The Perfect Pear
Pears aren’t so much maligned as they are sidelined, with many people simply forgoing them without really knowing why. But pears are plentiful in Colorado, and a perfectly ripe pear is a thing of gastronomic greatness
Humble, varied, diverse and delicious, yet overshadowed globally by the apple and in Colorado by the peach, too, the pear is largely ignored. But for those in the know, the pear is a magical fruit that swings both ways - cooked it diverges from the apple with heady aromas of ethyl decadienoate while raw and slightly under ripe they add crunch while ripe pears are best eaten with juice flowing down your arm.
In culinary circles, the pear is most famously poached, but caramelize some wedges in a pan with butter and sugar, top with shortcrust or puff pastry, bake and then turn upside down and you have a dessert that would wow the Tatin sisters themselves. Unadulterated, pears are the perfect foil for cheese - a chunky sliver of slightly under ripe pear with salty blue cheese is the perfect partnership - and when fully adulterated, by way of juicing, fermenting and distilling, they yield a liquor that is a joy to the taste buds and a delicious, and for many altogether new kind of, social lubricant.
Poached pears are the classic pear preparation, but once you realize how versatile they can be the world is your...well, pear.
For bright and warm autumn Colorado days, consider elevating the pear and blue cheese wine accompaniment above to a meal by layering slices of pear with chunks of blue cheese and walnuts on salad leaves then drizzling with honey and a little extra virgin olive oil. Sprinkle over some fresh thyme and season with salt and pepper. Serving with toasted bread makes this a filling meal.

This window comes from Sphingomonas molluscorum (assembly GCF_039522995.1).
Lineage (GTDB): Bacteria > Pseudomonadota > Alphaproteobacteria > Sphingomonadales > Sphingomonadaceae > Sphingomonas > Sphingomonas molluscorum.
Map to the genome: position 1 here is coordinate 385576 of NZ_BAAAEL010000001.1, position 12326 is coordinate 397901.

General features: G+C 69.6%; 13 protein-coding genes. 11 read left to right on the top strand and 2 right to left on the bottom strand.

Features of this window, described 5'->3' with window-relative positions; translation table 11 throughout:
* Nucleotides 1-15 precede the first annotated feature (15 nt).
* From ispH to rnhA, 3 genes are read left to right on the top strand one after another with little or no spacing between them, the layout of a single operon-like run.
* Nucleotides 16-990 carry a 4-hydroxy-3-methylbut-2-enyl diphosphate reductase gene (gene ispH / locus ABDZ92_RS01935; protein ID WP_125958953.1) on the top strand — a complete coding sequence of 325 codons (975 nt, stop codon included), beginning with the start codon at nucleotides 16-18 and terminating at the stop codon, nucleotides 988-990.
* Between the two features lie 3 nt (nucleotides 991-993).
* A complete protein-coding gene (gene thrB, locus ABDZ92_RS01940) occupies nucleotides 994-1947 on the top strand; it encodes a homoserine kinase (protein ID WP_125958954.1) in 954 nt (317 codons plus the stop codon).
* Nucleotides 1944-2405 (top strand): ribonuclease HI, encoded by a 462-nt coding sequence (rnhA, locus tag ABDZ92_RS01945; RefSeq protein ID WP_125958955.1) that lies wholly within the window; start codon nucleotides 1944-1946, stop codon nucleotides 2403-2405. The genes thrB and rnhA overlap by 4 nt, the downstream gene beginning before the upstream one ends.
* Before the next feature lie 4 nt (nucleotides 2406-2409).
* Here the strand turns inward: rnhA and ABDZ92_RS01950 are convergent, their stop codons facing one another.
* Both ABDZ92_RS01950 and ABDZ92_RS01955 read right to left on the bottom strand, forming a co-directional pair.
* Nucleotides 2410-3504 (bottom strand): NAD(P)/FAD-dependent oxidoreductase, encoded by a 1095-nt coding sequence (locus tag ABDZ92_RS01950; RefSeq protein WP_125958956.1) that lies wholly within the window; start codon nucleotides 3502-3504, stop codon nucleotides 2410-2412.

Cooler Colorado autumn nights beg for a little spice, and pears are more than willing to be the medium. Pears are a great accompaniment to meat when married with spices like cinnamon and clove. Fry slightly under-ripe pears that have been peeled, quartered and cored in butter with the aforementioned spices as well as a generous grind of black pepper. Great with game or even lamb, but some will find this irresistible served over vanilla ice cream. Try the same spicy preparation with a pear Tarte Tatin.
Barclay Dodge, chef and owner of Bosq in Aspen (see our profile on page 51), is a big fan of pears and uses them in a variety of ways including this very chefy way. “At Bosq, we love to lacto-ferment pears and use the juice that results during the process as a vibrant, slightly acidic seasoning to add to sauces, vinaigrettes, and dressings. We take pears (leaving the skin on) and cut them into 1” pieces, add two percent salt by weight of the pears then cryovac in sous vide bags and hold in a fermentation chamber set at 30˚C for 4-6 days. Afterwards, we remove the pears from the bags, extract as much juice as possible through a chinois and reserve the juice.”